Andreas Klöckner wrote:
On Montag 02 November 2009, Neil Pilgrim wrote:
You can easily mimic the vector types' memory layout in numpy.
Just make sure
that the stride of the relevant dimension (see myarray.strides, in bytes) is
the smallest one. The example you give:
> I ask since in python I have something like:
> self.r = zeros((num_particles,3))
should already work perfectly for a double3 (if such a thing existed in
So to clarify, a numpy array of:
arr = zeros((N,4),dtype=float32)
should be able to be converted to a buffer buf and then accessed via
something like the following in a kernel:
float *off = buf + get_global_id(0)*4;
float4 v = float4(off,off+1,off+2,off+3);
...followed by various vector operations on v.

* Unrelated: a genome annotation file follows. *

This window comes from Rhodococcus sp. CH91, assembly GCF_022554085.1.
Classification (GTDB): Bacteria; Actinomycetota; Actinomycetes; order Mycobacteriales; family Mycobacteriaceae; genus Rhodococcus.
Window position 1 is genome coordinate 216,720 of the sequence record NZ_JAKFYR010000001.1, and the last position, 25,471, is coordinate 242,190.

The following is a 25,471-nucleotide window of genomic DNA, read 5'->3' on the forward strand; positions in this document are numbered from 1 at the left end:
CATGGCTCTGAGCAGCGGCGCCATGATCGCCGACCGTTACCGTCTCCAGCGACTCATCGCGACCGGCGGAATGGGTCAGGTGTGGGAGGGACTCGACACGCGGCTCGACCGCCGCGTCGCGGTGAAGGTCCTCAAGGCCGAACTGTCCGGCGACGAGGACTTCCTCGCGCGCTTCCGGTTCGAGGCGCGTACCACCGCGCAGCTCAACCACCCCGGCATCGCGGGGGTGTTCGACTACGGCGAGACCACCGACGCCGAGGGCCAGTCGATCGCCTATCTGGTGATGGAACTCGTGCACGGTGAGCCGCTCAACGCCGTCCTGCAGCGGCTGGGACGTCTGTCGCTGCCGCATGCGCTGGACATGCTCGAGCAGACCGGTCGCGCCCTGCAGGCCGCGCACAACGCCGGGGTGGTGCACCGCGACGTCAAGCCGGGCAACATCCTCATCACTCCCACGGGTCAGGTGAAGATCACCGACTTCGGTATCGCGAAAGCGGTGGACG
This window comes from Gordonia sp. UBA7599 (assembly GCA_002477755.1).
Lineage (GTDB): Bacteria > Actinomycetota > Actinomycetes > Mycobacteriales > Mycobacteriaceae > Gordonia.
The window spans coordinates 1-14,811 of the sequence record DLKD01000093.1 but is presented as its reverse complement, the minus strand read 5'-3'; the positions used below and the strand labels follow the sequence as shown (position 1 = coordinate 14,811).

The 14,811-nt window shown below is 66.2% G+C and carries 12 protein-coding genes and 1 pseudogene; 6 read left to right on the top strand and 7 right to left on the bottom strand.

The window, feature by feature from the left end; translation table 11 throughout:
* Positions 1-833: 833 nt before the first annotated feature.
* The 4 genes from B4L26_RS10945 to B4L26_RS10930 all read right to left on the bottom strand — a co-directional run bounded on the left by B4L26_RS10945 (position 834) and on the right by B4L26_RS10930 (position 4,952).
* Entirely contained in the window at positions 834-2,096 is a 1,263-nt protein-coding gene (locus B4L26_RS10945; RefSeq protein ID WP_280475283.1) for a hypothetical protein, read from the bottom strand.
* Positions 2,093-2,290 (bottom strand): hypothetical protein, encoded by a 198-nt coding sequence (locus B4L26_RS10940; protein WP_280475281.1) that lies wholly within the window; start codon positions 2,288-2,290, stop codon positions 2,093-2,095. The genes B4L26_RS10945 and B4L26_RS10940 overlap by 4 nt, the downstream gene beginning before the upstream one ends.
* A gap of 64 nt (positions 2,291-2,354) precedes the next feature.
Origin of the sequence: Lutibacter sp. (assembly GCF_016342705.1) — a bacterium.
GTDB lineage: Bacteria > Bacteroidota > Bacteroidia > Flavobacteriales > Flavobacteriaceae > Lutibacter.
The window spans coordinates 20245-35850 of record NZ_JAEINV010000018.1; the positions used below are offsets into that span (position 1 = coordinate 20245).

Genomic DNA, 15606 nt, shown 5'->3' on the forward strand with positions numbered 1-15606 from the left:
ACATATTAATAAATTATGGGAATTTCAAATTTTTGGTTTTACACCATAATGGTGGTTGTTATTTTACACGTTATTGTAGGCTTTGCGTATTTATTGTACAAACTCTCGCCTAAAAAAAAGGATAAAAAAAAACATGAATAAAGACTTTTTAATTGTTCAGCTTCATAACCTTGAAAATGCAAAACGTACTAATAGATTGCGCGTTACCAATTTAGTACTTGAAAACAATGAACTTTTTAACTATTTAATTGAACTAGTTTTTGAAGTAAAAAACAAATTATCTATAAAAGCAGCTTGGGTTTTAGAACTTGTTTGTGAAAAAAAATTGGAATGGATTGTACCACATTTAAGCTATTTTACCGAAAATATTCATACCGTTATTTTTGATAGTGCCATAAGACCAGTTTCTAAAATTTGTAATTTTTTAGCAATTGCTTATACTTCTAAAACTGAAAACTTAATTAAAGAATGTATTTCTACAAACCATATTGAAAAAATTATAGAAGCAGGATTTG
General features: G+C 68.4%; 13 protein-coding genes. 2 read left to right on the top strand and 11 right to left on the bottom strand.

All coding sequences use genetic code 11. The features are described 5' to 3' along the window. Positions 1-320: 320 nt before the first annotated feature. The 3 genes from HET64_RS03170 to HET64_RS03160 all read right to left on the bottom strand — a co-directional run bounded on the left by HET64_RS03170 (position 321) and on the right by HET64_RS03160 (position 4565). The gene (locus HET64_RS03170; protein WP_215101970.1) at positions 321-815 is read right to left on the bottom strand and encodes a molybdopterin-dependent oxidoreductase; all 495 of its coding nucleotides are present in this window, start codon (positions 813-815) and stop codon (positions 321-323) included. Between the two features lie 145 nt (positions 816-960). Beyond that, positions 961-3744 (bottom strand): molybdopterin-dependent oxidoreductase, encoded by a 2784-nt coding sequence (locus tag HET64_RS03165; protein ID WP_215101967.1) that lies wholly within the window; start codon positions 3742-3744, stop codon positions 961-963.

Perhaps there is some better way, or is this the expectation of how
vectors are going to be used/coded?
I assume that one kernel function could be called from the host to
declare __local arrays in a particular format (vector or otherwise) and
which are initialized from host memory, ie. the data on the card is
"known" as being in float4. Or perhaps the assumption is that
constructing vector variables 'on the fly' is sufficient, as above.
There doesn't seem to be much guidance on this, from what I've seen so
far - and CUDA doesn't seem to focus on vector operation support too
much in comparison, though I've not read anywhere near as much about
CUDA as openCL.
> Of course, this partly assumes that vector operations are even
> worthwhile at the current stage of development...any anecdotal or other
> evidence, anyone?
None, sorry. In CUDA, the answer depends on a number of factors, too.
Eventually I might manage to investigate this... [sigh]